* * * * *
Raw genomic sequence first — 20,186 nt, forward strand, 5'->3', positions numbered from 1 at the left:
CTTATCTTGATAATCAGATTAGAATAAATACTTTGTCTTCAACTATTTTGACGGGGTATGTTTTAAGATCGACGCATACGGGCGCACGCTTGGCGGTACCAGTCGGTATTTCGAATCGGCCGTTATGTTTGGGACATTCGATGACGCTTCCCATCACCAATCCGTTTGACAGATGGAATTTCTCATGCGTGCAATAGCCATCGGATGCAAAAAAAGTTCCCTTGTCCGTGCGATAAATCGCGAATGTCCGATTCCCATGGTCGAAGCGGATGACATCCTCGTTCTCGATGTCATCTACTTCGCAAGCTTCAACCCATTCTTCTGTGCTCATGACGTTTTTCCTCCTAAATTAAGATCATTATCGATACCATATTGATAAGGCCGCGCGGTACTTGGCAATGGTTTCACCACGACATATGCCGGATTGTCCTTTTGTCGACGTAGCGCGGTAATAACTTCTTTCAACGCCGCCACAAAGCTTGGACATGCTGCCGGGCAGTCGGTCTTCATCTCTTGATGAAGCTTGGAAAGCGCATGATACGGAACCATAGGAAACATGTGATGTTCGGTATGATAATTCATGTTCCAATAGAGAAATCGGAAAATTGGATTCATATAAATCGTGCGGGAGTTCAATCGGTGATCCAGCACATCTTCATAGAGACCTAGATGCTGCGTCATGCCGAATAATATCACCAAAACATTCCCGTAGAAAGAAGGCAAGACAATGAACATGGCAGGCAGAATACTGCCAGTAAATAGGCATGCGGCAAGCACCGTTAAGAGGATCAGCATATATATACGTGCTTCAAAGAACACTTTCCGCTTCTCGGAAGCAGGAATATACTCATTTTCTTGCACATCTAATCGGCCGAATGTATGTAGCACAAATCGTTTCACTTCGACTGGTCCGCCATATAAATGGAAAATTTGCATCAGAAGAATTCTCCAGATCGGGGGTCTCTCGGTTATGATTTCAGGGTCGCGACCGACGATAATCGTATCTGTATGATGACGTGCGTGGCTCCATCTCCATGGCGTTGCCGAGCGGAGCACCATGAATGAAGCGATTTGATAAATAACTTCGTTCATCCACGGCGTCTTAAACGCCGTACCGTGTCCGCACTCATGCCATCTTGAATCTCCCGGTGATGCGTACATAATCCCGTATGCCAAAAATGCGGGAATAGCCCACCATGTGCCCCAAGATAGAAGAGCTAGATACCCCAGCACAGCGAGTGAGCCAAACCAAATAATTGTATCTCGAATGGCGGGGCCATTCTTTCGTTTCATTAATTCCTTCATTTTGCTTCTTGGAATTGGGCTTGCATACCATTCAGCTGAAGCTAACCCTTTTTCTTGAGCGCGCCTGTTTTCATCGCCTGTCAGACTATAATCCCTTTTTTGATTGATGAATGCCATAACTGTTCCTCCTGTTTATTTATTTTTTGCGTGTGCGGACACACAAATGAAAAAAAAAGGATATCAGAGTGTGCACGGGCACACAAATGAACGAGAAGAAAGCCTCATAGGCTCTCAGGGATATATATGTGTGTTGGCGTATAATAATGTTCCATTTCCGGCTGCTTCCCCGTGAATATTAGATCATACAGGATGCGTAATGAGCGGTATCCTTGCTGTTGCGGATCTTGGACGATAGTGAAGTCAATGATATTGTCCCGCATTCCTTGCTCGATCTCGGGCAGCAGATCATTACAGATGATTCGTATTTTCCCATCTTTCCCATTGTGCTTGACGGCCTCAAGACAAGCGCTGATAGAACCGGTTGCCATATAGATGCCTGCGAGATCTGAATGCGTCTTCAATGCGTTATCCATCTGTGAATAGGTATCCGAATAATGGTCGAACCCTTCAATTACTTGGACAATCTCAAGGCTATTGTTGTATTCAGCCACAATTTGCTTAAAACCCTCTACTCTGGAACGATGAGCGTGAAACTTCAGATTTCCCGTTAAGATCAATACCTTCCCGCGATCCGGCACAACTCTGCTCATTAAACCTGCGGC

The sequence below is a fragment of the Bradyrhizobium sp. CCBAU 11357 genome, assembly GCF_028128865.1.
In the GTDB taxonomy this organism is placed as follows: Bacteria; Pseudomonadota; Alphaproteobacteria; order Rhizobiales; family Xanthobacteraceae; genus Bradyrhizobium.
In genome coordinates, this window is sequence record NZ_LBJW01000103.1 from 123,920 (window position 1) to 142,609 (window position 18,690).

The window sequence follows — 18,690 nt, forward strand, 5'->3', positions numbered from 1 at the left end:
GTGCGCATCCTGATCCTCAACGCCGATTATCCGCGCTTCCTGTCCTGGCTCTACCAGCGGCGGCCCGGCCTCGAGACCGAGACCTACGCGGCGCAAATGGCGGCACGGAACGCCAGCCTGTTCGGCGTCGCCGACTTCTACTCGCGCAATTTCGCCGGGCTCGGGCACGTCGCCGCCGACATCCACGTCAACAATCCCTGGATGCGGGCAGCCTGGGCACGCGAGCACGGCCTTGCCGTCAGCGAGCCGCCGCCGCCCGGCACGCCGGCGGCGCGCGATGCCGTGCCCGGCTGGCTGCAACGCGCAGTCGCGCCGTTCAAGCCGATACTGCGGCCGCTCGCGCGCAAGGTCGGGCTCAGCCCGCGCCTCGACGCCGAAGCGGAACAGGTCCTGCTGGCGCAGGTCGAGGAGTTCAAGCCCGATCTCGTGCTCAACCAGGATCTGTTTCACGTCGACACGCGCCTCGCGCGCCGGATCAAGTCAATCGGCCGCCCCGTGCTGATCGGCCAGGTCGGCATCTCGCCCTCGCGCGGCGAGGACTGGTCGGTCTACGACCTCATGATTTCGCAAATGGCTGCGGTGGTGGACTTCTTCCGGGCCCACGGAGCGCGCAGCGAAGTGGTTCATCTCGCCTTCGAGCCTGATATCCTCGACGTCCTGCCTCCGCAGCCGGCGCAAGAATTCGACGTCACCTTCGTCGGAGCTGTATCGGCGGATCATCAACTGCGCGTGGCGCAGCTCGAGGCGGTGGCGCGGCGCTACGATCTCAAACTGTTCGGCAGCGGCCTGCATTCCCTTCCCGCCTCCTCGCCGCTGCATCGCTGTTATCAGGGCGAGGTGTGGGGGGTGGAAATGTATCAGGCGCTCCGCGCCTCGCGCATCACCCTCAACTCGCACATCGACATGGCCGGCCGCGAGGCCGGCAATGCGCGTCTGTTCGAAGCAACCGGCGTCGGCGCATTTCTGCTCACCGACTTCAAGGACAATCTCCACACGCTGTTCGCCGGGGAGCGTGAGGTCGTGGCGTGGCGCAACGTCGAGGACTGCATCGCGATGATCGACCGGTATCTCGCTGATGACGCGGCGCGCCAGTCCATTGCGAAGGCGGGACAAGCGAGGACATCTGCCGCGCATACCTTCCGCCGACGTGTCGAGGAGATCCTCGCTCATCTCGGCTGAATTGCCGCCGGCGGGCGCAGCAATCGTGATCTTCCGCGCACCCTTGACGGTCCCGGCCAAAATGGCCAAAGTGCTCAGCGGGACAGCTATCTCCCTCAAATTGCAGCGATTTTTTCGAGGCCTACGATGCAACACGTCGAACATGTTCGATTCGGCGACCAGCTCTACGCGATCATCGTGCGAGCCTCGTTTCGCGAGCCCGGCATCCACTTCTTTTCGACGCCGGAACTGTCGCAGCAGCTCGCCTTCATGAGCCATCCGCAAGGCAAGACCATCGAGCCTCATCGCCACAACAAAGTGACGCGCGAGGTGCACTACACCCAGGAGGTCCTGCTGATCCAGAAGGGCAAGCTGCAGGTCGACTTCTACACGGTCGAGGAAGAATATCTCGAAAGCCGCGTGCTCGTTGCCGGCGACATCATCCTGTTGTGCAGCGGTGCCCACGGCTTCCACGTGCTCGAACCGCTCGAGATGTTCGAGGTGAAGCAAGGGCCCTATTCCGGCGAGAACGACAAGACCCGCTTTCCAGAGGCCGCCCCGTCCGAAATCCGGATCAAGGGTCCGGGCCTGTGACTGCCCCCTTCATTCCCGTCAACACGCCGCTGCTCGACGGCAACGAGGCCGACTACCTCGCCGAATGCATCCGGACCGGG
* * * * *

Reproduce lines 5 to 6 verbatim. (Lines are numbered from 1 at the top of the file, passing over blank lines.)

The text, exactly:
In genome coordinates, this window is sequence record NZ_LBJW01000103.1 from 123,920 (window position 1) to 142,609 (window position 18,690).

The window sequence follows — 18,690 nt, forward strand, 5'->3', positions numbered from 1 at the left end: